Tuesday, January 24, 2006

Faith alone, not deeds, required for salvation, papal preacher tells pontiff

I have discovered the Catholic Online news article Faith alone, not deeds, required for salvation, papal preacher tells pontiff through the website of James White. It is quite astonishing to read of the Protestant doctrine of salvation through faith alone from a Roman Catholic theologian.

Here is an excerpt from the article:
"Christianity does not start with that which man must do to save himself, but with what God has done to save him," Capuchin Father Raniero Cantalamessa said in his Dec. 16 Advent meditation.

The preacher told the pope and top Vatican officials that they, like St. Paul, must avoid any temptation to think that the good works they have accomplished will guarantee their salvation.

"Gratuitous justification through faith in Christ is the heart" of St. Paul's preaching "and it is a shame that this has been practically absent from the ordinary preaching of the church," he said.

Father Cantalamessa said that the Protestant Reformation debate over the role of faith and works led the Catholic Church to focus so much on the need for the demonstration of faith in actions that it practically ignored the need for faith in the first place.
This sermon came from no ordinary Roman Catholic. Raniero Cantalamessa’s website gave the following description of him:
Raniero Cantalamessa is a Franciscan Capuchin Catholic Priest. Born in Ascoli Piceno, Italy, 22 July 1934, ordained priest in 1958. Divinity Doctor and Doctor in classical literature. Former Ordinary Professor of History of Ancient Christianity and Director of the Department of religious sciences at the Catholic University of Milan. Member of the International Theological Commission (1975-1981).

In 1979 he resigned his teaching position to become a full time preacher of the Gospel. In 1980 he was appointed by Pope John Paul II Preacher to the Papal Household in which capacity he still serves, preaching a weekly sermon in Advent and Lent in the presence of the Pope, the cardinals, bishops an prelates of the Roman Curia and the general superiors of religious orders.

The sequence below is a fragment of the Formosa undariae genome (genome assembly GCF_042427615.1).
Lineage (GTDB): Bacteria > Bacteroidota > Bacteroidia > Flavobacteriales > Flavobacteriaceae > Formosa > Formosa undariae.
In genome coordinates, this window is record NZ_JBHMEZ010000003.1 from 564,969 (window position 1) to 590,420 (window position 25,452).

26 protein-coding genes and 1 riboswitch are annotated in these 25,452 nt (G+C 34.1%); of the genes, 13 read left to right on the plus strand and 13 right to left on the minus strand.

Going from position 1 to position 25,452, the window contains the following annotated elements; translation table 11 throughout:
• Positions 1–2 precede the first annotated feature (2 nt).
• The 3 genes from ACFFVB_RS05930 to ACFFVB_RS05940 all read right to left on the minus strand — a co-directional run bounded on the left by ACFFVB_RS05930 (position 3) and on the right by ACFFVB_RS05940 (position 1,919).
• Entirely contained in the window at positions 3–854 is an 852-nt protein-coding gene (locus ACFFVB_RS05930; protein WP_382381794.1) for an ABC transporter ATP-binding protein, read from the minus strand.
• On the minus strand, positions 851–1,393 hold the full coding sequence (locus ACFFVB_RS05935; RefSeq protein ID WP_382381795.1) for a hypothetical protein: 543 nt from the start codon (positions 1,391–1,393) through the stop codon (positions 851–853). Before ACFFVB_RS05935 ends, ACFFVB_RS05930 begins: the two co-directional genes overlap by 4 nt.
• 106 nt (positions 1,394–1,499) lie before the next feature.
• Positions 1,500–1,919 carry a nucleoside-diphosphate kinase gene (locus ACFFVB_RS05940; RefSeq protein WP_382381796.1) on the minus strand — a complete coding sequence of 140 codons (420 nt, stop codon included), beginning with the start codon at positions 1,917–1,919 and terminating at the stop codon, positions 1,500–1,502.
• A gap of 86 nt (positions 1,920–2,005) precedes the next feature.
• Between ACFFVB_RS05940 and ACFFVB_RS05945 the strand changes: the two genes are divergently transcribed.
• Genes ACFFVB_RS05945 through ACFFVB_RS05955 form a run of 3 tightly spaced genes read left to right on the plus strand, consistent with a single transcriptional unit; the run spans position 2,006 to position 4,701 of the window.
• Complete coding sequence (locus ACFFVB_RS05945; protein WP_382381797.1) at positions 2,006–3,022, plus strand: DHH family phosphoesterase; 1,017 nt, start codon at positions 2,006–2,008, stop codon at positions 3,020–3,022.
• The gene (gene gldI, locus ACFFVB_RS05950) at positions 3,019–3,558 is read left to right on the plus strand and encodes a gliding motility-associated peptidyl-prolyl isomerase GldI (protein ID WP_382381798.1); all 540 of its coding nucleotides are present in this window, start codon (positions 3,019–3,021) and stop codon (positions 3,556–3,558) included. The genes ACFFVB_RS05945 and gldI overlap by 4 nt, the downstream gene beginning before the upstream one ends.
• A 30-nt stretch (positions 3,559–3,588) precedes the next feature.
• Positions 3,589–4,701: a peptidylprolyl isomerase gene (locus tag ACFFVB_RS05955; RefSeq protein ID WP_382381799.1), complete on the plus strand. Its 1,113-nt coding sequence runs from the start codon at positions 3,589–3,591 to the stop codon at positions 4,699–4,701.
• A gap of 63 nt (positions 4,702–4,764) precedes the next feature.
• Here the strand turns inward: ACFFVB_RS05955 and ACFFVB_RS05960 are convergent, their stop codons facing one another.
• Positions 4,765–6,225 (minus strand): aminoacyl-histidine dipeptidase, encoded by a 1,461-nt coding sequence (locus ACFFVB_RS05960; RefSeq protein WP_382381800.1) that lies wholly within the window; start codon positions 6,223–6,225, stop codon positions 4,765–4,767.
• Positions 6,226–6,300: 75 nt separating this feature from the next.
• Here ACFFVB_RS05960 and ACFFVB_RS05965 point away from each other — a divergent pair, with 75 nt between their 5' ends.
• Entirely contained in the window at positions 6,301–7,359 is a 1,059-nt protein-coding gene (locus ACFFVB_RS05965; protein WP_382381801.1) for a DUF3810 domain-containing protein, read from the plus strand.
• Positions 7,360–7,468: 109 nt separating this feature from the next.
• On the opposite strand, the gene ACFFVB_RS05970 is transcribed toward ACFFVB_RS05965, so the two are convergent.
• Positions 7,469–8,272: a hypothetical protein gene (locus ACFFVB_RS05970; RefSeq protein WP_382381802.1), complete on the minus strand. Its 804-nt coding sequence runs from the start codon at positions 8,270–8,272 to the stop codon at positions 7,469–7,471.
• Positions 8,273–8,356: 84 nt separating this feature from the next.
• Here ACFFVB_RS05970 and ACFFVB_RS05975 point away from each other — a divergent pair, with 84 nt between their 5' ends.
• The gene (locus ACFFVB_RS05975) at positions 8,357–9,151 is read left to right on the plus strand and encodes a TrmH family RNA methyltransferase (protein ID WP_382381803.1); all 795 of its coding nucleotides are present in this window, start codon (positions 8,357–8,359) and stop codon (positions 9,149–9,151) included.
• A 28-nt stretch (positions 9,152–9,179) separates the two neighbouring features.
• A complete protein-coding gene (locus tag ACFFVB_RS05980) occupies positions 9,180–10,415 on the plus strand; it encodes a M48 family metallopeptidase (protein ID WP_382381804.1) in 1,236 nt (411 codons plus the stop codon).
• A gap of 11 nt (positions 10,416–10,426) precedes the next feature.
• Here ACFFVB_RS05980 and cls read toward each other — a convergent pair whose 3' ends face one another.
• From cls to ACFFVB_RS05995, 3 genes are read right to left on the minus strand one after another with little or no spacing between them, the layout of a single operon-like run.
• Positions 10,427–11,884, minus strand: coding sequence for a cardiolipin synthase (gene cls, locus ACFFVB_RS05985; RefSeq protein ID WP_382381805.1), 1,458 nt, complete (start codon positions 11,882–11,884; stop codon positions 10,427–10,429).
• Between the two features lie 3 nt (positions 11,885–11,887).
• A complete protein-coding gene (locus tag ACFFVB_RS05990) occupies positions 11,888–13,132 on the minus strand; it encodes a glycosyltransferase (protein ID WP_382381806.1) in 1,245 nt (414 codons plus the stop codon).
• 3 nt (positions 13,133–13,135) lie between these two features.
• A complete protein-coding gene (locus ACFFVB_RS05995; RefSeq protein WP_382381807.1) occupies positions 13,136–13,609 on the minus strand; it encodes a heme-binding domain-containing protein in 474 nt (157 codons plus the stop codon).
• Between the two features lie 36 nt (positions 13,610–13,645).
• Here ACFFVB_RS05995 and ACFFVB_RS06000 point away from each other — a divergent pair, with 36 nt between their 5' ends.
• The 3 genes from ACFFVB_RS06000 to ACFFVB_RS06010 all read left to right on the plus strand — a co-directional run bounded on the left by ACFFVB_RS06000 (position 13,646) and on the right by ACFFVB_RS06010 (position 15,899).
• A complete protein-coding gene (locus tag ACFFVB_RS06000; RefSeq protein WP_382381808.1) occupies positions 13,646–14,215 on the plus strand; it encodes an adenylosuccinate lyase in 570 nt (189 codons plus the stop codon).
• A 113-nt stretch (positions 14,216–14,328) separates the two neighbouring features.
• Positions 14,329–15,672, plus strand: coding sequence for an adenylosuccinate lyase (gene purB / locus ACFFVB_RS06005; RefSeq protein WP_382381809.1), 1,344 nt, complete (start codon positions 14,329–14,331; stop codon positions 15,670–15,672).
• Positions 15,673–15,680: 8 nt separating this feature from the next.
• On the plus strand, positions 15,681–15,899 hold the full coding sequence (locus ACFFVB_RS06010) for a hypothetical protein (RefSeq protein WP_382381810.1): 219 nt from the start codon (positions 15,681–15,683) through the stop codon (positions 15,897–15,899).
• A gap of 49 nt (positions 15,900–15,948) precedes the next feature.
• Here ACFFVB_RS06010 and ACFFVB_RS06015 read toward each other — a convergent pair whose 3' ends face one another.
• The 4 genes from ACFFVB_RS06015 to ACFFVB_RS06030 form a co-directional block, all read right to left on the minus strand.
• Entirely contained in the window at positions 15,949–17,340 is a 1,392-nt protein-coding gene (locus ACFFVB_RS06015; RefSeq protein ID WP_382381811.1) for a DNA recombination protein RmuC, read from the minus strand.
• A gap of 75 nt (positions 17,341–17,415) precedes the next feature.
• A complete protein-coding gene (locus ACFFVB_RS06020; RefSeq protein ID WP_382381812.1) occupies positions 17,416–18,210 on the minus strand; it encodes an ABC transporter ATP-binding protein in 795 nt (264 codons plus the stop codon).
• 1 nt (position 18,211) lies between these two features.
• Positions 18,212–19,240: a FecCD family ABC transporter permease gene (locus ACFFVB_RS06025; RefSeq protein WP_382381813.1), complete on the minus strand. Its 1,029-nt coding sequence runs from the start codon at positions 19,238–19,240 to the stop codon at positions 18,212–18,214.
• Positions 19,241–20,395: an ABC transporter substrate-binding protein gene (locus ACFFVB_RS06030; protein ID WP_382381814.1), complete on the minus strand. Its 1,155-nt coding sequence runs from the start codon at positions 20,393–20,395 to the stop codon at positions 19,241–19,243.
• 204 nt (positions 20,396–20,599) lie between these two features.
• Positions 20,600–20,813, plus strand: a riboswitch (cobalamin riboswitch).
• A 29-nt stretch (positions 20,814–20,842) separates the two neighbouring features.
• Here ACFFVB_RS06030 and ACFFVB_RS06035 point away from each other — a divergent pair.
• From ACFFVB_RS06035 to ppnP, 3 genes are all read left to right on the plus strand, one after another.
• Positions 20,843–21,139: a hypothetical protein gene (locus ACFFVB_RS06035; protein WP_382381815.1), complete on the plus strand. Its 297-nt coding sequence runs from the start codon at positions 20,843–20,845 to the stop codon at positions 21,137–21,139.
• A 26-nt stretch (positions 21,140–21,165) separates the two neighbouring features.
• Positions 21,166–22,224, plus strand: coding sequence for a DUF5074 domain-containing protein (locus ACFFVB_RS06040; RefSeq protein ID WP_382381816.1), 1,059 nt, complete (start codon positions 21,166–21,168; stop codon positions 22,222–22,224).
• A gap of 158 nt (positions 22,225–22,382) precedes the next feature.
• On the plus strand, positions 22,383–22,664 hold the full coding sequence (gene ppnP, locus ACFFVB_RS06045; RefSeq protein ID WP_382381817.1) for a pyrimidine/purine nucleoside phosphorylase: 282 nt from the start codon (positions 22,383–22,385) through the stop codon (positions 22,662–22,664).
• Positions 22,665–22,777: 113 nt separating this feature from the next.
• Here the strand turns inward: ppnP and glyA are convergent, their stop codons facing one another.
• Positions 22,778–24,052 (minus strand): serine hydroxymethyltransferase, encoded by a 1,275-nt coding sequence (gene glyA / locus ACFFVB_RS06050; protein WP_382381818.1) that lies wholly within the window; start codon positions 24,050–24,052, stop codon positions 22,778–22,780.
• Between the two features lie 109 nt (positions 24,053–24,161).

If the Vatican does heeds the advice of Raniero Cantalamessa (though it seems unlikely), then it may have to, for the first time, reverse the canon of the Council of Trent (1545-1563).
CANON XII.-If any one saith, that justifying faith is nothing else but confidence in the divine mercy which remits sins for Christ's sake; or, that this confidence alone is that whereby we are justified; let him be anathema.
It is only as recently as 1998 in its official Response of the Catholic Church to the Joint Declaration of the Catholic Church and the Lutheran World Federation on the Doctrine of Justification where the Vatican dealt with the doctrine of justification:
The Catholic Church maintains, moreover, that the good works of the justified are always the fruit of grace. But at the same time, and without in any way diminishing the totally divine initiative (5), they are also the fruit of man, justified and interiorly transformed. We can therefore say that eternal life is, at one and the same time, grace and the reward given by God for good works and merits.

In pursuing this study further, it will be necessary to treat also the sacrament of penance, which is mentioned in n. 30 of the Joint Declaration. According to the Council of Trent, in fact (7), through this sacrament the sinner can be justified anew ( rursus iustificari ): this implies the possibility, by means of this sacrament, as distinct from that of baptism, to recover lost justice (8).